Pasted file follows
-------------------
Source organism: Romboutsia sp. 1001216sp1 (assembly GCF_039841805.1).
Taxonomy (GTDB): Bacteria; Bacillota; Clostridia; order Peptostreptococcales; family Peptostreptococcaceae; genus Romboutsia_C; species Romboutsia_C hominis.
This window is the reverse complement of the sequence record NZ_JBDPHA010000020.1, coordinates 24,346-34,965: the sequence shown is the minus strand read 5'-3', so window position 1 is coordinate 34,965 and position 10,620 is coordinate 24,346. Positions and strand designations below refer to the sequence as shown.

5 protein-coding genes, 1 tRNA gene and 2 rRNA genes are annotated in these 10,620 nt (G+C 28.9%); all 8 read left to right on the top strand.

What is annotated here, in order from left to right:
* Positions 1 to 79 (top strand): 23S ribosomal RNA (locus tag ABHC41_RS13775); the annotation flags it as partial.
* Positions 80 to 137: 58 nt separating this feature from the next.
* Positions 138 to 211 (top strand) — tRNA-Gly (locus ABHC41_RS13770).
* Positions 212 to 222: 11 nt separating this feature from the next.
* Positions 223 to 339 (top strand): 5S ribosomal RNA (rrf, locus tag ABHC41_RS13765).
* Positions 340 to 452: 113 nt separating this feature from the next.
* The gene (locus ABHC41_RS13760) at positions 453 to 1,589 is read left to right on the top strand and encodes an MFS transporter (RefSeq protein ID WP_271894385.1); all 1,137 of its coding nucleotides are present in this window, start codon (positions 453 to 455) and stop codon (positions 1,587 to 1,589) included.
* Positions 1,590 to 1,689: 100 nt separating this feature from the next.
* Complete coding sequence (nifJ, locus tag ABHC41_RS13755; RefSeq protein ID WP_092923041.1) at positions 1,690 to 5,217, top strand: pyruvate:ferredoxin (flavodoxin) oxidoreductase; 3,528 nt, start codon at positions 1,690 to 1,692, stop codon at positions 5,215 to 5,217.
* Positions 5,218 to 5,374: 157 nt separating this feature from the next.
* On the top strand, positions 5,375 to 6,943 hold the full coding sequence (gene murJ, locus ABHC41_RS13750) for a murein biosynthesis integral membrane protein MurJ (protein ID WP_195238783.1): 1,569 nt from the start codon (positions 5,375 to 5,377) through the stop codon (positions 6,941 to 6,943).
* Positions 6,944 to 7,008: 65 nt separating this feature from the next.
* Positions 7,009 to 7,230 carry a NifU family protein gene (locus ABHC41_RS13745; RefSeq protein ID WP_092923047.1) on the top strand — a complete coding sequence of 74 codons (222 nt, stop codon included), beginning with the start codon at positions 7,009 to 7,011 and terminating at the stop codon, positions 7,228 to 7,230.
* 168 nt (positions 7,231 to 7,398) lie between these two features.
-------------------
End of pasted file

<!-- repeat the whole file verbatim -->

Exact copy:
Source organism: Romboutsia sp. 1001216sp1 (assembly GCF_039841805.1).
Taxonomy (GTDB): Bacteria; Bacillota; Clostridia; order Peptostreptococcales; family Peptostreptococcaceae; genus Romboutsia_C; species Romboutsia_C hominis.
This window is the reverse complement of the sequence record NZ_JBDPHA010000020.1, coordinates 24,346-34,965: the sequence shown is the minus strand read 5'-3', so window position 1 is coordinate 34,965 and position 10,620 is coordinate 24,346. Positions and strand designations below refer to the sequence as shown.

5 protein-coding genes, 1 tRNA gene and 2 rRNA genes are annotated in these 10,620 nt (G+C 28.9%); all 8 read left to right on the top strand.

What is annotated here, in order from left to right:
* Positions 1 to 79 (top strand): 23S ribosomal RNA (locus tag ABHC41_RS13775); the annotation flags it as partial.
* Positions 80 to 137: 58 nt separating this feature from the next.
* Positions 138 to 211 (top strand) — tRNA-Gly (locus ABHC41_RS13770).
* Positions 212 to 222: 11 nt separating this feature from the next.
* Positions 223 to 339 (top strand): 5S ribosomal RNA (rrf, locus tag ABHC41_RS13765).
* Positions 340 to 452: 113 nt separating this feature from the next.
* The gene (locus ABHC41_RS13760) at positions 453 to 1,589 is read left to right on the top strand and encodes an MFS transporter (RefSeq protein ID WP_271894385.1); all 1,137 of its coding nucleotides are present in this window, start codon (positions 453 to 455) and stop codon (positions 1,587 to 1,589) included.
* Positions 1,590 to 1,689: 100 nt separating this feature from the next.
* Complete coding sequence (nifJ, locus tag ABHC41_RS13755; RefSeq protein ID WP_092923041.1) at positions 1,690 to 5,217, top strand: pyruvate:ferredoxin (flavodoxin) oxidoreductase; 3,528 nt, start codon at positions 1,690 to 1,692, stop codon at positions 5,215 to 5,217.
* Positions 5,218 to 5,374: 157 nt separating this feature from the next.
* On the top strand, positions 5,375 to 6,943 hold the full coding sequence (gene murJ, locus ABHC41_RS13750) for a murein biosynthesis integral membrane protein MurJ (protein ID WP_195238783.1): 1,569 nt from the start codon (positions 5,375 to 5,377) through the stop codon (positions 6,941 to 6,943).
* Positions 6,944 to 7,008: 65 nt separating this feature from the next.
* Positions 7,009 to 7,230 carry a NifU family protein gene (locus ABHC41_RS13745; RefSeq protein ID WP_092923047.1) on the top strand — a complete coding sequence of 74 codons (222 nt, stop codon included), beginning with the start codon at positions 7,009 to 7,011 and terminating at the stop codon, positions 7,228 to 7,230.
* 168 nt (positions 7,231 to 7,398) lie between these two features.